James Russell, Portland State University
According to the Organisation for Economic Cooperation and Development’s influential Pensions at a Glance, the United States has a gross retirement income replacement rate for average-income workers of 70.3 percent (see table 5.3). On the face of it, a 70.3 percent replacement rate is impressive. It matches the 70 percent replacement rate that most financial advisors consider to be the goal of retirement planning strategies. That will surprise those who believe there is a growing retirement crisis in this country. Given the prestige of the OECD, it would seem to be prima face evidence that the retirement crisis is a myth.
But is that statistic valid? Will typical workers receive 70.3 percent of their preretirement income when they leave work?
The 70.3 percent figure is for Social Security plus employer-sponsored plans. For Social Security, it is 39.4 percent for an average worker (higher for a low-paid worker, and lower for the better-paid)—rates that are modest by international standards.[i] For employer-sponsored plans, it is 30.9 percent at all earnings levels.
However, a close reading of OECD’s methodology and country profile section for the United States reveals that the 70.3 percent replacement rate is an outcome under ideal rather than typical conditions. For this table, the OECD did not study actual outcomes of national retirement systems but rather their plan designs. What are being compared are not real worker experiences. Instead, they are those of hypothetical workers who work full time from age 22 to 66, have an average salary for their entire careers, and, in the case of the United States, save a steady 9 percent of salary year in and year out through defined contribution plans.[ii]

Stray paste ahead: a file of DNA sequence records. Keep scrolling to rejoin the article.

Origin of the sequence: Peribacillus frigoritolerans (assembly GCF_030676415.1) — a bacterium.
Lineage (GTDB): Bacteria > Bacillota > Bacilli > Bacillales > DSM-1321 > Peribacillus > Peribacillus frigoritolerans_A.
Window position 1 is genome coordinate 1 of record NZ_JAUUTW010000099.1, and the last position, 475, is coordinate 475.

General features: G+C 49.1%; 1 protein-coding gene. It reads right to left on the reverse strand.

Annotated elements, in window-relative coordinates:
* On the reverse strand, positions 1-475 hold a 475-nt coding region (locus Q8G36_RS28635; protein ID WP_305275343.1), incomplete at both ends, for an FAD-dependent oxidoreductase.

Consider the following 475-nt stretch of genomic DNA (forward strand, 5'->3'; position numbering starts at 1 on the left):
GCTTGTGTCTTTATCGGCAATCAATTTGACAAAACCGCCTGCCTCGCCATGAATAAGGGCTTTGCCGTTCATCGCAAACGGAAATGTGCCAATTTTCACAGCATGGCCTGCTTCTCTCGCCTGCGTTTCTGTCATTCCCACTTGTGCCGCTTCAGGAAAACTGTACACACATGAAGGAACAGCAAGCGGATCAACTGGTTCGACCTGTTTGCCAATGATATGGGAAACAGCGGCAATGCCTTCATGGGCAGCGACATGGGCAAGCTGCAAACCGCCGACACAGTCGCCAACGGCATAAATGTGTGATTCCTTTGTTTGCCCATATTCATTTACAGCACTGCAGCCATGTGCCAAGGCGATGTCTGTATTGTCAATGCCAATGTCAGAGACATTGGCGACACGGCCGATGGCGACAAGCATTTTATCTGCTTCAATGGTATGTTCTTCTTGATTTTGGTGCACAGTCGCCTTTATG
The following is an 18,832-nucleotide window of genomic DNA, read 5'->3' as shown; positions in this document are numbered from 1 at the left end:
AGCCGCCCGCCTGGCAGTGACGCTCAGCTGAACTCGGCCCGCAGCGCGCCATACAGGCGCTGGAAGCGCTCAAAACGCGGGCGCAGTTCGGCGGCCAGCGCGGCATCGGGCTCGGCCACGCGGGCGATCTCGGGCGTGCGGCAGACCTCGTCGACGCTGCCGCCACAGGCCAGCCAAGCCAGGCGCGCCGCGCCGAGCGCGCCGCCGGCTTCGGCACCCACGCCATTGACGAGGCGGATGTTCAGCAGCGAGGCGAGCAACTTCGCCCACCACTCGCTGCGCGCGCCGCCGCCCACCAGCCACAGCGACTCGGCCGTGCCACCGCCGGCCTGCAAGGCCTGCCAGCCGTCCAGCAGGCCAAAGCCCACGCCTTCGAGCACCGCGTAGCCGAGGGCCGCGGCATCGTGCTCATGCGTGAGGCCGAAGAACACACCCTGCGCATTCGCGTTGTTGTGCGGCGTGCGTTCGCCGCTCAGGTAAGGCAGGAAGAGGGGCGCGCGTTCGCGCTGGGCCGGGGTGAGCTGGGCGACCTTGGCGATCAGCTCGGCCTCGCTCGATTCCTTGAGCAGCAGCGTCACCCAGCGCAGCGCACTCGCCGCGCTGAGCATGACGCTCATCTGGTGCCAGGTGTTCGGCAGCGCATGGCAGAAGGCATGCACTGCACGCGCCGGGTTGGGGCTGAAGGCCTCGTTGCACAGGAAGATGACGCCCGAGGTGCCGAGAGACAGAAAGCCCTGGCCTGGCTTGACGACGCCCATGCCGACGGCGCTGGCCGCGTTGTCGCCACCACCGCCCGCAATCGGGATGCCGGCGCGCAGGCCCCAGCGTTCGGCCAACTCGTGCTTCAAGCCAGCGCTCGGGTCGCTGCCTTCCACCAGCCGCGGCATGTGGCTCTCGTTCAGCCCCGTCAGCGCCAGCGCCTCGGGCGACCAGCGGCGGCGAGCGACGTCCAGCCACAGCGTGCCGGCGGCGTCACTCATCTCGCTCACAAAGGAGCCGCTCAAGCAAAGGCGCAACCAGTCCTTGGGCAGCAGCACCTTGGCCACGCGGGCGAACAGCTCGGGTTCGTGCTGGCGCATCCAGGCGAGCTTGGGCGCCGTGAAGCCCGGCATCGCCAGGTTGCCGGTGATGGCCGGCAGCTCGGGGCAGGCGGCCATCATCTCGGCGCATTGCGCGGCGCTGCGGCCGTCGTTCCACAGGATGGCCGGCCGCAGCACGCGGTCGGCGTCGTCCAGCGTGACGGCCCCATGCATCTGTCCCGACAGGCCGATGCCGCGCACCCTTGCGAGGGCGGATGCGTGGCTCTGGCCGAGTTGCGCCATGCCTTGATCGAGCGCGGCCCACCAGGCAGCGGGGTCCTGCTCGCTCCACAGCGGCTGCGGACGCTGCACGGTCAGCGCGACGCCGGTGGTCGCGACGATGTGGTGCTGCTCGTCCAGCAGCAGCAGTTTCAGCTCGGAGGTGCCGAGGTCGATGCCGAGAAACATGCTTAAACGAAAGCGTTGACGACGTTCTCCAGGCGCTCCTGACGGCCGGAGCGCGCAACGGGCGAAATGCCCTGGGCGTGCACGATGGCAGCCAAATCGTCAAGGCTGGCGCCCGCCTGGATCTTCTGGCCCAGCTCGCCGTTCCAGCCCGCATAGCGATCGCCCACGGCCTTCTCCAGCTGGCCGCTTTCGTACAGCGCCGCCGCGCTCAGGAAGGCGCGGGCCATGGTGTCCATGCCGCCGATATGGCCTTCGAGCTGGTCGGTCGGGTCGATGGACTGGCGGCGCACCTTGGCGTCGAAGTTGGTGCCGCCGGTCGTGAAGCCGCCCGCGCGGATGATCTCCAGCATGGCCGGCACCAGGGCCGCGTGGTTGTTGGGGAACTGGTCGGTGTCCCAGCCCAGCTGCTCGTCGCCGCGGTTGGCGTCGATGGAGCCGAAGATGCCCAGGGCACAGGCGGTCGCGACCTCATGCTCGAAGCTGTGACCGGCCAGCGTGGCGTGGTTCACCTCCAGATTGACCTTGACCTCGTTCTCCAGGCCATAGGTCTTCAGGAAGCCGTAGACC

The model assumption of contributing to a retirement plan for an entire career is more reasonable for the Social Security portion because it is a national plan that covers 94 percent of the workforce. But, few workers belong to employer-sponsored defined-contribution retirement plans for 44 years. Fewer still have plans that provide combined employer-employee 9 percent of salary contributions.
The assumption that typical workers will have average salaries all of their work lives is also problematic. Few workers begin their careers with average salaries. They work their way up to them. That assumption affects both the Social Security and employer-sponsored replacement rate estimates. It also greatly exaggerates workers’ ability to save large sums toward retirement early in their careers.
We can safely conclude that the actual replacement rate for typical workers is much lower, especially considering that close to half at any given time do not have employer-sponsored retirement plans.
If the OECD wants to keep publishing that table, it should, at the very least, explain in a prominent footnote that it bases replacement rate estimates on models of ideal rather than typical circumstances.
UPDATE: A draft of this note was sent to the OECD for comment. Hervé Bouhol, head of its pension team, agreed with its substance. He acknowledged that the replacement rates were best cases and not meant to be representative. But because those assumptions and limitations were explained elsewhere in the publication he disputedthat the table was misleading. The author urged that the assumptions be included with the table to avoid the numbers being reported as is without the necessary caveats. Mr. Bouhol agreed, stating that this would be done “for the new issue next year if formatting issues allow.”
James W. Russell
Department of Political Science
Portland State University